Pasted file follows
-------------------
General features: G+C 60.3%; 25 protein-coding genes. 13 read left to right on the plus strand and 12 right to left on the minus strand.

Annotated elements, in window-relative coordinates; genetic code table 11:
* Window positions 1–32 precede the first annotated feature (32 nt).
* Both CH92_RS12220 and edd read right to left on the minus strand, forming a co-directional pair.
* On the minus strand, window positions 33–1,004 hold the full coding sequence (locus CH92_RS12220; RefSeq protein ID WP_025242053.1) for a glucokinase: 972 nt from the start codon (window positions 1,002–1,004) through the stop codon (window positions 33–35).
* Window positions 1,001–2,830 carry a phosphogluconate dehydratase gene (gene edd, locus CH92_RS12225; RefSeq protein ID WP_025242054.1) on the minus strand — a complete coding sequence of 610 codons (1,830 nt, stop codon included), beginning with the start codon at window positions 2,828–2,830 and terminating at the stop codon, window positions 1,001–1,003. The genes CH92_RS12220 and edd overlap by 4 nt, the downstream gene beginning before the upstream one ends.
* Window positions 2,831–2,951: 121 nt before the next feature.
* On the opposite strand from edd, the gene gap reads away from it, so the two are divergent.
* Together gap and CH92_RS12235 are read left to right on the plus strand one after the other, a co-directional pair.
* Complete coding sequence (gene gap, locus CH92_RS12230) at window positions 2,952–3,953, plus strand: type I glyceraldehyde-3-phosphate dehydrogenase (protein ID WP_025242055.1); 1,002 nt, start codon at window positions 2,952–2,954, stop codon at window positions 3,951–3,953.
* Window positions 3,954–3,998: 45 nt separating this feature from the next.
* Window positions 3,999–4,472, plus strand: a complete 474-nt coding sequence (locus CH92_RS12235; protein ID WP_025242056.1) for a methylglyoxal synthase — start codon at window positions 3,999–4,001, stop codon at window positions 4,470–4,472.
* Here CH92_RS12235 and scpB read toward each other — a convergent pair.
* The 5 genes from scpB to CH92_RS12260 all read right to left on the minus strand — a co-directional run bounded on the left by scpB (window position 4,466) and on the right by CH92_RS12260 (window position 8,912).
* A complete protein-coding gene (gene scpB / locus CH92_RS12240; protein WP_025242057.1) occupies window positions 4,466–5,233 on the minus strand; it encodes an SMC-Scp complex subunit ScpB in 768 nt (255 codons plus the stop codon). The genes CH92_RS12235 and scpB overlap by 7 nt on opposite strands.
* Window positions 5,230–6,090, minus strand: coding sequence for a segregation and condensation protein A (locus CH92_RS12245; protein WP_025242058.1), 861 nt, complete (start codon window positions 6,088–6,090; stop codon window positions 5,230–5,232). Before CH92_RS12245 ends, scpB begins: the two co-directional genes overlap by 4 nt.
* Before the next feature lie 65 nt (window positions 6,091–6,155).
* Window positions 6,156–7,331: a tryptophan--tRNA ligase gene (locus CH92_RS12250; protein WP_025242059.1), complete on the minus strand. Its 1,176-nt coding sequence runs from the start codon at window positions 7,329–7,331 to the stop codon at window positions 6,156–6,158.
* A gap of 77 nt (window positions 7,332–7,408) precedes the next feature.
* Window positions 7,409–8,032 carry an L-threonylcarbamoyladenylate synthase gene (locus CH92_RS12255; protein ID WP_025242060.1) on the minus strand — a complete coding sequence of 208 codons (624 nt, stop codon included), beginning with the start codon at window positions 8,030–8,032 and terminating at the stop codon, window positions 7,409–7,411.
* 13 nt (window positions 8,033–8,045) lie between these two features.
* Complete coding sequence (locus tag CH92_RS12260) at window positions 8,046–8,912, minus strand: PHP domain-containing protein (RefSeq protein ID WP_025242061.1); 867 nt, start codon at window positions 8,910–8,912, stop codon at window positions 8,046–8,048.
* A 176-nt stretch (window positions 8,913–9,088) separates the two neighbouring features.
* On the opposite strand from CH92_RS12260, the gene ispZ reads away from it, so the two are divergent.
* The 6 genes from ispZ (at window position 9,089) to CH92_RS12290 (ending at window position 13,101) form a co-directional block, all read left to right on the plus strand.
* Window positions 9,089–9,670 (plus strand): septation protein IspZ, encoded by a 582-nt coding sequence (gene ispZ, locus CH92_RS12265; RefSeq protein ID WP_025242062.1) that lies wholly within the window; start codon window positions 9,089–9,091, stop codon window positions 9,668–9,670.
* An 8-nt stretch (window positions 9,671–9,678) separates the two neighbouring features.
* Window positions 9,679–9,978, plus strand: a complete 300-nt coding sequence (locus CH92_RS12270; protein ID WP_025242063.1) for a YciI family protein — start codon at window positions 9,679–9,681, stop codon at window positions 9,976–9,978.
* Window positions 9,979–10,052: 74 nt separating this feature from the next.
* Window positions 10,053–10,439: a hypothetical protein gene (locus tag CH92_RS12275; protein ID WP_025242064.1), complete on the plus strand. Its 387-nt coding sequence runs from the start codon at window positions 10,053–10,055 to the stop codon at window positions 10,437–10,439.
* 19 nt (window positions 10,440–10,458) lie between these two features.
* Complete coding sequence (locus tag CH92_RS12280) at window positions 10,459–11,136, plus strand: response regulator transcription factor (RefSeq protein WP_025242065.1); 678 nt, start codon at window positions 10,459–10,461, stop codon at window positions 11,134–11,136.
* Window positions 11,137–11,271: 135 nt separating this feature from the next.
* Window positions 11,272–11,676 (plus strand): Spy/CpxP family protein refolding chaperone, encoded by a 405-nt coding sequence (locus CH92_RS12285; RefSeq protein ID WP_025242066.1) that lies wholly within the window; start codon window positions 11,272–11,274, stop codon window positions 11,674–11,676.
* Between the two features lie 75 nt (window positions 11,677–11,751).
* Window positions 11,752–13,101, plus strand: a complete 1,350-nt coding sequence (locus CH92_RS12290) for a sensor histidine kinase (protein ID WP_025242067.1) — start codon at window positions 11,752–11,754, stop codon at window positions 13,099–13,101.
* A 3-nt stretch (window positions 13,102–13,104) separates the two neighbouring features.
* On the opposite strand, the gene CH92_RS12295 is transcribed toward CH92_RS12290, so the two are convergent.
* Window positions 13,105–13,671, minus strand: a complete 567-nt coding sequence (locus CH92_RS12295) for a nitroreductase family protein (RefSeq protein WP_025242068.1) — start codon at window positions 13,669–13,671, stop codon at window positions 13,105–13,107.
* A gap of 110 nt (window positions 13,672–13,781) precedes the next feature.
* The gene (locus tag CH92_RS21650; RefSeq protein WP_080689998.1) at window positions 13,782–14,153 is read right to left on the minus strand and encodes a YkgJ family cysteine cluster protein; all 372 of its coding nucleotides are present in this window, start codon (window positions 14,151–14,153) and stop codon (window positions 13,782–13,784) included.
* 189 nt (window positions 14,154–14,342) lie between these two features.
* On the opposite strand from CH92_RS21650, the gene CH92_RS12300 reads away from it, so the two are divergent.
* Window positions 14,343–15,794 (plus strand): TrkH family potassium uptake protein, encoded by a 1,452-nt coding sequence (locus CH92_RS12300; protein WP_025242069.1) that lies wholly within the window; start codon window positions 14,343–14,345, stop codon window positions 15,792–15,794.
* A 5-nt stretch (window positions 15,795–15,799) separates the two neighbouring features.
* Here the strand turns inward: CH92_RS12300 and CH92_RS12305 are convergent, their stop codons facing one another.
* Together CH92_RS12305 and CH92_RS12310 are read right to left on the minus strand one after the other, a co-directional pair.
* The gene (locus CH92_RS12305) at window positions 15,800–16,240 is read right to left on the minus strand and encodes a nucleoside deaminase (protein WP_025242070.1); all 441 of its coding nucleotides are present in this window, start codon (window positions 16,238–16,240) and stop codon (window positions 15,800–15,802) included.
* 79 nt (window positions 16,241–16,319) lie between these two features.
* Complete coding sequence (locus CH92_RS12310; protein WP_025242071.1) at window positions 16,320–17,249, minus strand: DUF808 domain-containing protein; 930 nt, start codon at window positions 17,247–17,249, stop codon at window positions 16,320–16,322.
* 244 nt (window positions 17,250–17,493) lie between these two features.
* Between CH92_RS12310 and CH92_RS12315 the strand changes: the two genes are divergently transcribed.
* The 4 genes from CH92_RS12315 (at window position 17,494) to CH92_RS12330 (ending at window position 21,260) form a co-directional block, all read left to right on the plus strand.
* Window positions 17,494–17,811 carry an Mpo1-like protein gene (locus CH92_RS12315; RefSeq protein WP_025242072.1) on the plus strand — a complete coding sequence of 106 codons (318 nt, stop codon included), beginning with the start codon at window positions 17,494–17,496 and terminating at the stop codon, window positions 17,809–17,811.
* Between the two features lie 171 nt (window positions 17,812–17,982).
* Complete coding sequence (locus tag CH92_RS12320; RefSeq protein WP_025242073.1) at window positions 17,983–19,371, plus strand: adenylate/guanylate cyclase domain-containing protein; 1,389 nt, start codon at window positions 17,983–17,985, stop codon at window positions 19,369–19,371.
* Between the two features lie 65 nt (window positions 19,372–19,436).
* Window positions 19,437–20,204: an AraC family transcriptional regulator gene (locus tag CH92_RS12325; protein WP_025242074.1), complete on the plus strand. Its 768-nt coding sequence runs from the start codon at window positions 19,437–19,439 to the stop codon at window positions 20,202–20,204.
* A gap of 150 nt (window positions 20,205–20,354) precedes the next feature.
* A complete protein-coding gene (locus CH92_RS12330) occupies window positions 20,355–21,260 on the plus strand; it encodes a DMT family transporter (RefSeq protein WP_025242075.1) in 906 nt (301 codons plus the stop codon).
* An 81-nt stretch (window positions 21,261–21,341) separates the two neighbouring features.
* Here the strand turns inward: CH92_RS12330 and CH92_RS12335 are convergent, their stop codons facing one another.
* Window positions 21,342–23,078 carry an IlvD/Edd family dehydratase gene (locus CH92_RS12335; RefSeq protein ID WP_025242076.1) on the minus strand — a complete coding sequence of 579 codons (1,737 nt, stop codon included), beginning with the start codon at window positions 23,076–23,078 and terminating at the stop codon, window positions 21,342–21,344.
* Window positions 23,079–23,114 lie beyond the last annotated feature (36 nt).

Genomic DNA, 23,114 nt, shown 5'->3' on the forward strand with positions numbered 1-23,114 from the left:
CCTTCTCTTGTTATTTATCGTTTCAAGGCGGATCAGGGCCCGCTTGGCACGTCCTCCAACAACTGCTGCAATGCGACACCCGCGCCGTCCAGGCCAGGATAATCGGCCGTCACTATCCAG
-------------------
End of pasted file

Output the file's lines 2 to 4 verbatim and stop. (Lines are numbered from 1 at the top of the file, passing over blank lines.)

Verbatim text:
Annotated elements, in window-relative coordinates; genetic code table 11:
* Window positions 1–32 precede the first annotated feature (32 nt).
* Both CH92_RS12220 and edd read right to left on the minus strand, forming a co-directional pair.